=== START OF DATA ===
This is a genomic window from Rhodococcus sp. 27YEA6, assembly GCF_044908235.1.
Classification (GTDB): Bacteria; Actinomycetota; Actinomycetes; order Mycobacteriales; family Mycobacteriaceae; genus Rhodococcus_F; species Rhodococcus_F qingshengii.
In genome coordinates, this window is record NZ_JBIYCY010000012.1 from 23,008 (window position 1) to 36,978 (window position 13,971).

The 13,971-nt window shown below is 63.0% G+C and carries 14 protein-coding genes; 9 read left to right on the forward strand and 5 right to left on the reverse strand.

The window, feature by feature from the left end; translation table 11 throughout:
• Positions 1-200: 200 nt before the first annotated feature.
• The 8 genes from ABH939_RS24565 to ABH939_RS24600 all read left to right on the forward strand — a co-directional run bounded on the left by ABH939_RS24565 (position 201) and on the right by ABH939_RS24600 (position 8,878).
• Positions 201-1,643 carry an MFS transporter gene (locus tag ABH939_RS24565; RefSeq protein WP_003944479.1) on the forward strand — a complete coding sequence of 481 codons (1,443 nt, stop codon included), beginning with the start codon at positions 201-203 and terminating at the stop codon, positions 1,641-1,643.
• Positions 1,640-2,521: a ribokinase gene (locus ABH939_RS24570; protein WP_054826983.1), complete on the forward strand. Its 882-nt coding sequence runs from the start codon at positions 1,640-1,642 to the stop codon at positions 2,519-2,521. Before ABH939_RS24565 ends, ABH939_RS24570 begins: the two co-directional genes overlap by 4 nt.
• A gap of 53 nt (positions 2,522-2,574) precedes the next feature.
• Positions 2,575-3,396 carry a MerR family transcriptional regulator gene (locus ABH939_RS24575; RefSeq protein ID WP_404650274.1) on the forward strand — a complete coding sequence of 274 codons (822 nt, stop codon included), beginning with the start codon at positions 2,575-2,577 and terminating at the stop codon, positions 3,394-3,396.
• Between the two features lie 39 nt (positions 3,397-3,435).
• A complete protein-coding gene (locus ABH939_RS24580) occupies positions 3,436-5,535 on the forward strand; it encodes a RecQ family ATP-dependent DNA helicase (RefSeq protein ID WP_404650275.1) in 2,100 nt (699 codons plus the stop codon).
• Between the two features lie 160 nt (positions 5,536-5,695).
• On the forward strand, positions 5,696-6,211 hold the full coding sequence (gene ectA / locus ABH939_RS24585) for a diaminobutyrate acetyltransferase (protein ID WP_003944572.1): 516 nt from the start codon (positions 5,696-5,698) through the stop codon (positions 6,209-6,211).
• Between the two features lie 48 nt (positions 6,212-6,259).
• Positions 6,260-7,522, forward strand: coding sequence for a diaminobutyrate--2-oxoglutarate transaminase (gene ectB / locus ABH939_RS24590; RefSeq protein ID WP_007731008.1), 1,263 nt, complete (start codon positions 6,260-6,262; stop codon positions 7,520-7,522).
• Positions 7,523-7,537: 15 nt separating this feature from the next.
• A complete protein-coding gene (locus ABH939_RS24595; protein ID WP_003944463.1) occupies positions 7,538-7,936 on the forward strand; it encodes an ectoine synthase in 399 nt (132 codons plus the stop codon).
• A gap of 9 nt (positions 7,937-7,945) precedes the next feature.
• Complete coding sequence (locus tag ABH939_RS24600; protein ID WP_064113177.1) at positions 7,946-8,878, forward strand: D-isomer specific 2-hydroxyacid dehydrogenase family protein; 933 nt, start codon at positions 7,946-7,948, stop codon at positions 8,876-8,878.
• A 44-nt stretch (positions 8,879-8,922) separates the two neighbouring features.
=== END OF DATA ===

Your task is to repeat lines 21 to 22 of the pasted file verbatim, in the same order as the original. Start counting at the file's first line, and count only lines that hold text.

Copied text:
• Complete coding sequence (locus tag ABH939_RS24600; protein ID WP_064113177.1) at positions 7,946-8,878, forward strand: D-isomer specific 2-hydroxyacid dehydrogenase family protein; 933 nt, start codon at positions 7,946-7,948, stop codon at positions 8,876-8,878.
• A 44-nt stretch (positions 8,879-8,922) separates the two neighbouring features.